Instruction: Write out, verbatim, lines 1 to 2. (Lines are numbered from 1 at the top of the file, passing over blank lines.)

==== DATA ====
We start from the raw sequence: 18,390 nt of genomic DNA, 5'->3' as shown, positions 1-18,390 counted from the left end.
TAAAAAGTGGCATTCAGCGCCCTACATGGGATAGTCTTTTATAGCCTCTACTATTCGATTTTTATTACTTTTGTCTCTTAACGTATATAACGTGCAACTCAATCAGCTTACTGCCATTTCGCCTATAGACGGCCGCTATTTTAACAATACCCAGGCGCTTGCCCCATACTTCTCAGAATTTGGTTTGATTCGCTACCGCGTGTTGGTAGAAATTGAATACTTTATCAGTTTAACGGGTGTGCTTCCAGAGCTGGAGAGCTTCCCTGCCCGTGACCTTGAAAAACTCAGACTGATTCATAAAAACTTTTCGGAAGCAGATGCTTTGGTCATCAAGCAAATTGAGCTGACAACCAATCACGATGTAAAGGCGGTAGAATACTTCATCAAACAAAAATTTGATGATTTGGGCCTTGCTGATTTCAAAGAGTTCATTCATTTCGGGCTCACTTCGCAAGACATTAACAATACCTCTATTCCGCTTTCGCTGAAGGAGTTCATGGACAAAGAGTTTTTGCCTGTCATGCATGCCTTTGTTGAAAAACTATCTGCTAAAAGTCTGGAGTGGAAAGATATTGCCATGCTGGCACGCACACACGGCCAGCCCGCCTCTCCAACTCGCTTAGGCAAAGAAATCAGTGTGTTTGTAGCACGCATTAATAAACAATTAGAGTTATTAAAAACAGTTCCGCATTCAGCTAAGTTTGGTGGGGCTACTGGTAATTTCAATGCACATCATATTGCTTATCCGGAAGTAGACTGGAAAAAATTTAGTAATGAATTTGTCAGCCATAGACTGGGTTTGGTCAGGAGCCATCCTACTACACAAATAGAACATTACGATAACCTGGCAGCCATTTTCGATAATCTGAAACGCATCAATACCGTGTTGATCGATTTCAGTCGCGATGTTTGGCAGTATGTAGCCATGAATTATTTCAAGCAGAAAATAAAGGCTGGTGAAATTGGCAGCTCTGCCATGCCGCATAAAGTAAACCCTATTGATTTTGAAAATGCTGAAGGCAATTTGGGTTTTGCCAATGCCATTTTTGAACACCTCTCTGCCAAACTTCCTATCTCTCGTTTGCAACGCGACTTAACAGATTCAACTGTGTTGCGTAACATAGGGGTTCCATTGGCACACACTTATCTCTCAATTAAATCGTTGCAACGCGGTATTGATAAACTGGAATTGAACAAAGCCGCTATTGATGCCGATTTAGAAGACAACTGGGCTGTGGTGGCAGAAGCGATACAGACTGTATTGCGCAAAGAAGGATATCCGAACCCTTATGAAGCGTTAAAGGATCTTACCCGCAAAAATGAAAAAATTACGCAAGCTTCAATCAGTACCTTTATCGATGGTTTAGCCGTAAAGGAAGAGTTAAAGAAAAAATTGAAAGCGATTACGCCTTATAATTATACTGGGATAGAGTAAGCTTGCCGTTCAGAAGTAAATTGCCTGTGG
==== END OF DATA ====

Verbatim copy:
We start from the raw sequence: 18,390 nt of genomic DNA, 5'->3' as shown, positions 1-18,390 counted from the left end.
TAAAAAGTGGCATTCAGCGCCCTACATGGGATAGTCTTTTATAGCCTCTACTATTCGATTTTTATTACTTTTGTCTCTTAACGTATATAACGTGCAACTCAATCAGCTTACTGCCATTTCGCCTATAGACGGCCGCTATTTTAACAATACCCAGGCGCTTGCCCCATACTTCTCAGAATTTGGTTTGATTCGCTACCGCGTGTTGGTAGAAATTGAATACTTTATCAGTTTAACGGGTGTGCTTCCAGAGCTGGAGAGCTTCCCTGCCCGTGACCTTGAAAAACTCAGACTGATTCATAAAAACTTTTCGGAAGCAGATGCTTTGGTCATCAAGCAAATTGAGCTGACAACCAATCACGATGTAAAGGCGGTAGAATACTTCATCAAACAAAAATTTGATGATTTGGGCCTTGCTGATTTCAAAGAGTTCATTCATTTCGGGCTCACTTCGCAAGACATTAACAATACCTCTATTCCGCTTTCGCTGAAGGAGTTCATGGACAAAGAGTTTTTGCCTGTCATGCATGCCTTTGTTGAAAAACTATCTGCTAAAAGTCTGGAGTGGAAAGATATTGCCATGCTGGCACGCACACACGGCCAGCCCGCCTCTCCAACTCGCTTAGGCAAAGAAATCAGTGTGTTTGTAGCACGCATTAATAAACAATTAGAGTTATTAAAAACAGTTCCGCATTCAGCTAAGTTTGGTGGGGCTACTGGTAATTTCAATGCACATCATATTGCTTATCCGGAAGTAGACTGGAAAAAATTTAGTAATGAATTTGTCAGCCATAGACTGGGTTTGGTCAGGAGCCATCCTACTACACAAATAGAACATTACGATAACCTGGCAGCCATTTTCGATAATCTGAAACGCATCAATACCGTGTTGATCGATTTCAGTCGCGATGTTTGGCAGTATGTAGCCATGAATTATTTCAAGCAGAAAATAAAGGCTGGTGAAATTGGCAGCTCTGCCATGCCGCATAAAGTAAACCCTATTGATTTTGAAAATGCTGAAGGCAATTTGGGTTTTGCCAATGCCATTTTTGAACACCTCTCTGCCAAACTTCCTATCTCTCGTTTGCAACGCGACTTAACAGATTCAACTGTGTTGCGTAACATAGGGGTTCCATTGGCACACACTTATCTCTCAATTAAATCGTTGCAACGCGGTATTGATAAACTGGAATTGAACAAAGCCGCTATTGATGCCGATTTAGAAGACAACTGGGCTGTGGTGGCAGAAGCGATACAGACTGTATTGCGCAAAGAAGGATATCCGAACCCTTATGAAGCGTTAAAGGATCTTACCCGCAAAAATGAAAAAATTACGCAAGCTTCAATCAGTACCTTTATCGATGGTTTAGCCGTAAAGGAAGAGTTAAAGAAAAAATTGAAAGCGATTACGCCTTATAATTATACTGGGATAGAGTAAGCTTGCCGTTCAGAAGTAAATTGCCTGTGG